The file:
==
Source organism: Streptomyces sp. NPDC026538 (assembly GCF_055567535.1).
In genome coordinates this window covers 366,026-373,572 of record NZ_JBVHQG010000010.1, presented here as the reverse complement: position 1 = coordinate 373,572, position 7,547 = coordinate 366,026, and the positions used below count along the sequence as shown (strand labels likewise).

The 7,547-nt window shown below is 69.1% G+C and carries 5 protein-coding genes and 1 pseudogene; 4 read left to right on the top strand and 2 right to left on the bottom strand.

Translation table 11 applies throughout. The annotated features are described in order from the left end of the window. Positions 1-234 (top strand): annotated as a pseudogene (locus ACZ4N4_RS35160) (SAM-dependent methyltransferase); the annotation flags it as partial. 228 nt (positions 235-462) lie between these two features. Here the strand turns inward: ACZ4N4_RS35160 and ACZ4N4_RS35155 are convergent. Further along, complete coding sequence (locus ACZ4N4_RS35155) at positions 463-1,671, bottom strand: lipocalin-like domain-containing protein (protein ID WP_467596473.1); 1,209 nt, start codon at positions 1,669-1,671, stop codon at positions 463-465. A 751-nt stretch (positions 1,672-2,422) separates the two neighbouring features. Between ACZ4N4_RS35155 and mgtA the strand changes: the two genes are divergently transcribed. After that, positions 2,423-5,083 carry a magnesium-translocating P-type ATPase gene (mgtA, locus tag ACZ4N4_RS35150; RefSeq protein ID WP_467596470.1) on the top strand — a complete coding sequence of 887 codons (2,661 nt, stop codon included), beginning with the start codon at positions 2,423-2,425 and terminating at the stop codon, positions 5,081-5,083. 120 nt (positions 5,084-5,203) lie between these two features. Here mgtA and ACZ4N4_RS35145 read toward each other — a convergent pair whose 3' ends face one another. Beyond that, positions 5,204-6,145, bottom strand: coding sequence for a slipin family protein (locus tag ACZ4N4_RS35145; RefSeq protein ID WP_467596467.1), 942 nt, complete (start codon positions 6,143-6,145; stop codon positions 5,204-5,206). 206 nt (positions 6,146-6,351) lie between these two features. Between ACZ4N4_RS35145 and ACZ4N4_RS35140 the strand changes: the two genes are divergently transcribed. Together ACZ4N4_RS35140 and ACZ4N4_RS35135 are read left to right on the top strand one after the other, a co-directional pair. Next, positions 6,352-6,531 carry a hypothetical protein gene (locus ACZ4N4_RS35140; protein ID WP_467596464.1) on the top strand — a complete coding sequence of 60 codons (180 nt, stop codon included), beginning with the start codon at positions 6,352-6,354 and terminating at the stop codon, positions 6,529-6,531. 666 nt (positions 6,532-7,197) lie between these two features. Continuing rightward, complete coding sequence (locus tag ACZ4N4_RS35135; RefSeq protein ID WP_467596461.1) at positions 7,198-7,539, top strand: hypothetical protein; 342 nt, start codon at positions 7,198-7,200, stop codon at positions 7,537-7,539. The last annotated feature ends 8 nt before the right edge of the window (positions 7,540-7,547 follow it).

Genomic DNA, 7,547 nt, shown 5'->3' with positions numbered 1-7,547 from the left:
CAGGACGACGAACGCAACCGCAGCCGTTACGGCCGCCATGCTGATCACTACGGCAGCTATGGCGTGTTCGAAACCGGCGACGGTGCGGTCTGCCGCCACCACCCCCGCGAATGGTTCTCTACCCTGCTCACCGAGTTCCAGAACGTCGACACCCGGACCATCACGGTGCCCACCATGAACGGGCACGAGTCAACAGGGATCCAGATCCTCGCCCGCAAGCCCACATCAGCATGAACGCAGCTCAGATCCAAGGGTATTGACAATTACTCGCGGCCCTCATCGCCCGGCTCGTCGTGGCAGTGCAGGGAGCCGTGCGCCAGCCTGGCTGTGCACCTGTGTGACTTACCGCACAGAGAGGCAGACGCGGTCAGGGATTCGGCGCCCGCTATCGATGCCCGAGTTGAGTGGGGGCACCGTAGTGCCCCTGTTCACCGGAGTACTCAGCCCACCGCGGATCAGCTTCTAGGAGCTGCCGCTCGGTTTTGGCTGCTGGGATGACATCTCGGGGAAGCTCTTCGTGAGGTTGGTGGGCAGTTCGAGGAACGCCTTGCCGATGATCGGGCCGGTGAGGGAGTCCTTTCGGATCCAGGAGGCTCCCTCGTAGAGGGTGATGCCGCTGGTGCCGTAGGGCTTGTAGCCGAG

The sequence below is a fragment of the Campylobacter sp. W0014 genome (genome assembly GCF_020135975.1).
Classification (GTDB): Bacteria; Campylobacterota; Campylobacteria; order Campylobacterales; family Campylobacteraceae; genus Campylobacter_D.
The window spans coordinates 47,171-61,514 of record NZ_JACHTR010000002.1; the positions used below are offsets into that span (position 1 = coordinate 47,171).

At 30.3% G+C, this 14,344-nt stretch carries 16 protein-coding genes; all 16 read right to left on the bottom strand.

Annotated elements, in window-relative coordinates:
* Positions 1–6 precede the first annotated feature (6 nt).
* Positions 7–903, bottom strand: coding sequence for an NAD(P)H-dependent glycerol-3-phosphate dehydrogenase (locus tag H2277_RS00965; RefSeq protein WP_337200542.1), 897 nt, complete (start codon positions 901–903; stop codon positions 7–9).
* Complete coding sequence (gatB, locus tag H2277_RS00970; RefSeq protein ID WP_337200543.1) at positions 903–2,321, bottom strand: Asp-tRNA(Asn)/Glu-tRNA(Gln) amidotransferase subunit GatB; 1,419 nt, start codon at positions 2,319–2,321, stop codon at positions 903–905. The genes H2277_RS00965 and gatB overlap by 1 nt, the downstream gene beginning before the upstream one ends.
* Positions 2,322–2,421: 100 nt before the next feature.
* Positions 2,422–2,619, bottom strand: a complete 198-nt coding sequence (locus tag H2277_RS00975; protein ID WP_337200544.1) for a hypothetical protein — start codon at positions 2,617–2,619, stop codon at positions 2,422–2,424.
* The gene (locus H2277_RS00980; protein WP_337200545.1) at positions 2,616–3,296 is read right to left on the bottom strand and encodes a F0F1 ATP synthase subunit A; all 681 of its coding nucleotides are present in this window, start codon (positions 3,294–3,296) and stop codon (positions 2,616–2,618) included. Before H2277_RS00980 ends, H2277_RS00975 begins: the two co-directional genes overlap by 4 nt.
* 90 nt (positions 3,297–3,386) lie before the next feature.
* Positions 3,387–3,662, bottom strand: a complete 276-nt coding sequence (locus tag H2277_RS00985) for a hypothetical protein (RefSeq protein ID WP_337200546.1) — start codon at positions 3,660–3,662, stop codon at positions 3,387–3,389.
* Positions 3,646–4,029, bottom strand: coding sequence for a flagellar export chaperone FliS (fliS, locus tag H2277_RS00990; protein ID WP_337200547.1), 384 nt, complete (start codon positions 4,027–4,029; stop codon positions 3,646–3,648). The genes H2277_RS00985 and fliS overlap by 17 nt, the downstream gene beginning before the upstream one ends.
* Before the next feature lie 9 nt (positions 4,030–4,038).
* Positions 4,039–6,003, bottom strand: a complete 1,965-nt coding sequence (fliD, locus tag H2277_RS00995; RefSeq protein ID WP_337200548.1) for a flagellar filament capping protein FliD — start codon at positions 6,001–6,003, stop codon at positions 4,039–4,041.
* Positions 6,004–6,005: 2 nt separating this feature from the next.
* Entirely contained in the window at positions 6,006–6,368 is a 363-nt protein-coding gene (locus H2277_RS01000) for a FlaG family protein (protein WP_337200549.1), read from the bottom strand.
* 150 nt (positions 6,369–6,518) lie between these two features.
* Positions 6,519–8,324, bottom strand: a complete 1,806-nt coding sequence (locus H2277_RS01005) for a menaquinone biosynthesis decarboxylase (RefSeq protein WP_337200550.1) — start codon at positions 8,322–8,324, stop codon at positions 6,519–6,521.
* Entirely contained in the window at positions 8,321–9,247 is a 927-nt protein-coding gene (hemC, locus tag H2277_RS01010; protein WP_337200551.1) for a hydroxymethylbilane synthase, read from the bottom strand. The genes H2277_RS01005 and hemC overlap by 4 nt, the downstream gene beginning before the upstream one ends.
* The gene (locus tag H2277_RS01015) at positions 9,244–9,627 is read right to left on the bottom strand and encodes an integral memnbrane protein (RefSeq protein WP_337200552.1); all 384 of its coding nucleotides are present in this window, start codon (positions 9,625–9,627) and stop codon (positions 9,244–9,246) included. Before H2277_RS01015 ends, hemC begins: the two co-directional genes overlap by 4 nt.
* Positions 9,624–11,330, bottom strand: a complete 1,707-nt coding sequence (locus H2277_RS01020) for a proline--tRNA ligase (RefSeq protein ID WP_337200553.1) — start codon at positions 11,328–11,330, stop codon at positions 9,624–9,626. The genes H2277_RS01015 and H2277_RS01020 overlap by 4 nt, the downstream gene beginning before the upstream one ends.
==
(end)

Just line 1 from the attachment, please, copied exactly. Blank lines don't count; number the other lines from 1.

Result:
Source organism: Streptomyces sp. NPDC026538 (assembly GCF_055567535.1).